Marian Tupy at Reason has an article up charting the per capita growth of the meat and fish industry in the United States, China, and the world at large as well as the growth in meat and fish industries in China in specific and in contrast to the market for cereals. A developing nation like China traditionally relies on cereals, like rice, for the bulk of its citizens' caloric needs, with relatively minor, and usually non-regular, additions of meat and other proteins as supplements to the majority grain-based diet. As Tupy charts though, as a nation becomes weathier, as China has done over the past half century, the per capita intake of meat increases drastically.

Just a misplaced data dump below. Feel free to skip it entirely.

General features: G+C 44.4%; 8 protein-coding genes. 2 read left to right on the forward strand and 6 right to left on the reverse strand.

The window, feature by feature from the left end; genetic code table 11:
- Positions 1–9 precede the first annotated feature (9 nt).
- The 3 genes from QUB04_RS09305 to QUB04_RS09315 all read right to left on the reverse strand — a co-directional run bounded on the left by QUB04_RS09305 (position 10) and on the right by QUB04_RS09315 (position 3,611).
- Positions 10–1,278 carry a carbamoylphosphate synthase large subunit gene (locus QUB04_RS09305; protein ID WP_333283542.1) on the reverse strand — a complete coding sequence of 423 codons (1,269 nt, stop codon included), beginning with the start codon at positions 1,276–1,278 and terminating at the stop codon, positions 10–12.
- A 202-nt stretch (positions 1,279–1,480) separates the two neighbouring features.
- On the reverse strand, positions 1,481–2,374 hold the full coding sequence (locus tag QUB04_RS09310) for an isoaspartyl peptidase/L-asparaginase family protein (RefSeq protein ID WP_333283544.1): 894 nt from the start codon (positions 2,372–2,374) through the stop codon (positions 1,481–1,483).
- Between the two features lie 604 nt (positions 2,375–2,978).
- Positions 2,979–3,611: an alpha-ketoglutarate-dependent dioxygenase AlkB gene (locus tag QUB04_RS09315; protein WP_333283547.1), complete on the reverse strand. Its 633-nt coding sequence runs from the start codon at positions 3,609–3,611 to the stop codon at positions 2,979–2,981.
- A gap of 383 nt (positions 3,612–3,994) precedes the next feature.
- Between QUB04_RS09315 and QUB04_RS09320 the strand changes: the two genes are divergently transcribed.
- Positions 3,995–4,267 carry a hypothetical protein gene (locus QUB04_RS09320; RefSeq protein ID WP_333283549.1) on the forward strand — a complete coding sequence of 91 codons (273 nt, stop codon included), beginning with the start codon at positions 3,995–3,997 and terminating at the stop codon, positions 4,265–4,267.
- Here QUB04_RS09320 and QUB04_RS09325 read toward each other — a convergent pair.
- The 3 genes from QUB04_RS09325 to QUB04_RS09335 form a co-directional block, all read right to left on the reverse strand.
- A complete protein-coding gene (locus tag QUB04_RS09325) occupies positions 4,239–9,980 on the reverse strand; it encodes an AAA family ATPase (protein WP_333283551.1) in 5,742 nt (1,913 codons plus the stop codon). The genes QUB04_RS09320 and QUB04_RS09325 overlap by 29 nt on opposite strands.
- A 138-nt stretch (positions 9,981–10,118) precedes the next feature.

But not to worry, writes Tupy, since innovations like aquaculture and other market adjustments surface to keep the new market growth affordable and accessible to all its new consumers.

While that argument and conclusion is certainly typical of a libertarian publication like Reason, Tupy's article does raise the issue of the effects on the planet and climate. As the World Resources Institute pointed out in April, beef in particular has an enormous environmental footprint, much more environmentally costly than poultry or pork, and equivalent to lamb or goat meat. So continued improvement in the economies of developing nations will undoubtedly put a continued, and growing, strain on the efforts to combat the deleterious effects of climate change.

Read Marian Tupy's full article over at Reason.

And read Janet Ranganathan and Richard Waite's article, "Sustainable Diets: What You Need to Know in 12 Charts," at the World Resources Institute.

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